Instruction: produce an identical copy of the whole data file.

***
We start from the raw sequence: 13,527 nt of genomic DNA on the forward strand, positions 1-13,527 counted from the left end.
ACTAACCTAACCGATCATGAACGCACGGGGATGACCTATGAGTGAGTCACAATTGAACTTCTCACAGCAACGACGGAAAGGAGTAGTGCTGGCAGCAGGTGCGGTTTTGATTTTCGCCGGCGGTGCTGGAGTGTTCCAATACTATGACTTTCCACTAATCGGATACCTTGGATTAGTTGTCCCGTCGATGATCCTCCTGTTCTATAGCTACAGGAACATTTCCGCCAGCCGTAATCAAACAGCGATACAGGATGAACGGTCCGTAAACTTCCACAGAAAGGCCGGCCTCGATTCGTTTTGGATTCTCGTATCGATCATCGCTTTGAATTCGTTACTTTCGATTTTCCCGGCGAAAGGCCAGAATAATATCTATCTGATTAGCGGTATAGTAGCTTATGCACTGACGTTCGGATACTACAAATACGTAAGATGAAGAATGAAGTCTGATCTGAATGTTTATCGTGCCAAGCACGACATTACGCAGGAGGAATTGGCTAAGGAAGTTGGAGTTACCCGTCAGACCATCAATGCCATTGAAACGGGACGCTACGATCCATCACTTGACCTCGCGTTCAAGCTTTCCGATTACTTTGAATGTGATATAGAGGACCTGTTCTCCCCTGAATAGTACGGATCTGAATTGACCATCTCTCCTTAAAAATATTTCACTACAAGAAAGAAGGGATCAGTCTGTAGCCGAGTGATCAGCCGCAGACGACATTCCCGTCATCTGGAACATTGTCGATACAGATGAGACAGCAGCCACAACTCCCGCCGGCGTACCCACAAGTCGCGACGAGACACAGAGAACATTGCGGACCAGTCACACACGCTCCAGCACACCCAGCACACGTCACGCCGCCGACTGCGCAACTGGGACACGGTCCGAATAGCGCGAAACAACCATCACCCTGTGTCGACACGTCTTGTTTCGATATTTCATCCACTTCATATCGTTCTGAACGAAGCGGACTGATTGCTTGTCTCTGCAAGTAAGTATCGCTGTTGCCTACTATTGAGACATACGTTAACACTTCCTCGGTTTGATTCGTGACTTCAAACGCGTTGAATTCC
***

We start from the raw sequence: 13,527 nt of genomic DNA on the forward strand, positions 1-13,527 counted from the left end.
ACTAACCTAACCGATCATGAACGCACGGGGATGACCTATGAGTGAGTCACAATTGAACTTCTCACAGCAACGACGGAAAGGAGTAGTGCTGGCAGCAGGTGCGGTTTTGATTTTCGCCGGCGGTGCTGGAGTGTTCCAATACTATGACTTTCCACTAATCGGATACCTTGGATTAGTTGTCCCGTCGATGATCCTCCTGTTCTATAGCTACAGGAACATTTCCGCCAGCCGTAATCAAACAGCGATACAGGATGAACGGTCCGTAAACTTCCACAGAAAGGCCGGCCTCGATTCGTTTTGGATTCTCGTATCGATCATCGCTTTGAATTCGTTACTTTCGATTTTCCCGGCGAAAGGCCAGAATAATATCTATCTGATTAGCGGTATAGTAGCTTATGCACTGACGTTCGGATACTACAAATACGTAAGATGAAGAATGAAGTCTGATCTGAATGTTTATCGTGCCAAGCACGACATTACGCAGGAGGAATTGGCTAAGGAAGTTGGAGTTACCCGTCAGACCATCAATGCCATTGAAACGGGACGCTACGATCCATCACTTGACCTCGCGTTCAAGCTTTCCGATTACTTTGAATGTGATATAGAGGACCTGTTCTCCCCTGAATAGTACGGATCTGAATTGACCATCTCTCCTTAAAAATATTTCACTACAAGAAAGAAGGGATCAGTCTGTAGCCGAGTGATCAGCCGCAGACGACATTCCCGTCATCTGGAACATTGTCGATACAGATGAGACAGCAGCCACAACTCCCGCCGGCGTACCCACAAGTCGCGACGAGACACAGAGAACATTGCGGACCAGTCACACACGCTCCAGCACACCCAGCACACGTCACGCCGCCGACTGCGCAACTGGGACACGGTCCGAATAGCGCGAAACAACCATCACCCTGTGTCGACACGTCTTGTTTCGATATTTCATCCACTTCATATCGTTCTGAACGAAGCGGACTGATTGCTTGTCTCTGCAAGTAAGTATCGCTGTTGCCTACTATTGAGACATACGTTAACACTTCCTCGGTTTGATTCGTGACTTCAAACGCGTTGAATTCC